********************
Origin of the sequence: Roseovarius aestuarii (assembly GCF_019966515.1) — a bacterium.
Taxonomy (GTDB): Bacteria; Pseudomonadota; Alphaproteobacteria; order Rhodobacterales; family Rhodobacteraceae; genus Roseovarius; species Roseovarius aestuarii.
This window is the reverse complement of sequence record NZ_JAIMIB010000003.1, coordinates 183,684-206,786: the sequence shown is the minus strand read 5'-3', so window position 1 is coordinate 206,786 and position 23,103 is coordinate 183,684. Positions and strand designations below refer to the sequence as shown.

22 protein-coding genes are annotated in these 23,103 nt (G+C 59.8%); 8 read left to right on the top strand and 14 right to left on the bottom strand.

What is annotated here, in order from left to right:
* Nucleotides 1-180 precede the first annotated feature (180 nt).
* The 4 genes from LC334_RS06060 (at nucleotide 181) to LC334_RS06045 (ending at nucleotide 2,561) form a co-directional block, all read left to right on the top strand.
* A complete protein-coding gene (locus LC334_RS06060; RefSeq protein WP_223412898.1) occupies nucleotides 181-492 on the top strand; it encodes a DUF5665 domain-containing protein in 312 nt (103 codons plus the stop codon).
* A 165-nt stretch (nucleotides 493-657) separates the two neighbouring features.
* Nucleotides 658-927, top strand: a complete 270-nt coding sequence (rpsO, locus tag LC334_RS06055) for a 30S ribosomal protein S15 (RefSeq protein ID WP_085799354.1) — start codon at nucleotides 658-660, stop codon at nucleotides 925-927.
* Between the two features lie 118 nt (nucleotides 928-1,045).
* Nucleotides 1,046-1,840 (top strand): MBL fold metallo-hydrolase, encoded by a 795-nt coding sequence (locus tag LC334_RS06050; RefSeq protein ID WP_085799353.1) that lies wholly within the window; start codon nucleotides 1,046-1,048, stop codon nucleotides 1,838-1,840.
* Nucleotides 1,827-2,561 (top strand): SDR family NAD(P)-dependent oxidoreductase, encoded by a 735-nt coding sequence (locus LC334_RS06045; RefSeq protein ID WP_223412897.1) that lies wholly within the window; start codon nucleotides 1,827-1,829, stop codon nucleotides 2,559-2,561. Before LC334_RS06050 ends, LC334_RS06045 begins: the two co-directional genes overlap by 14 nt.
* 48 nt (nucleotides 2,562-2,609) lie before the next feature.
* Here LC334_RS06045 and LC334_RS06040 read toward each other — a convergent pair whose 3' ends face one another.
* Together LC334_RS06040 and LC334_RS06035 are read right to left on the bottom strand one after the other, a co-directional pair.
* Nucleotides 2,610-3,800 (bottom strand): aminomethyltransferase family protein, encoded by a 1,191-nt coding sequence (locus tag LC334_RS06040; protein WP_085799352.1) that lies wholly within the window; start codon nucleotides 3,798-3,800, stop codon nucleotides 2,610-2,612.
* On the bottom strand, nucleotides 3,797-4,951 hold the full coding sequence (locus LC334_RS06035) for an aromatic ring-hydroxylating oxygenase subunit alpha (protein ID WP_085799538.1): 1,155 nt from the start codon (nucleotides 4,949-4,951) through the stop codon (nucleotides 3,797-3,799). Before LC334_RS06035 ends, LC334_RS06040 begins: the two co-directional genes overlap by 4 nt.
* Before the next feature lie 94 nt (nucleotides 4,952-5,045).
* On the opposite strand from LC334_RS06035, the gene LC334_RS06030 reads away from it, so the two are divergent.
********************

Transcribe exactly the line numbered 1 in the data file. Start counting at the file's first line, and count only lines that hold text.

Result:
Origin of the sequence: Roseovarius aestuarii (assembly GCF_019966515.1) — a bacterium.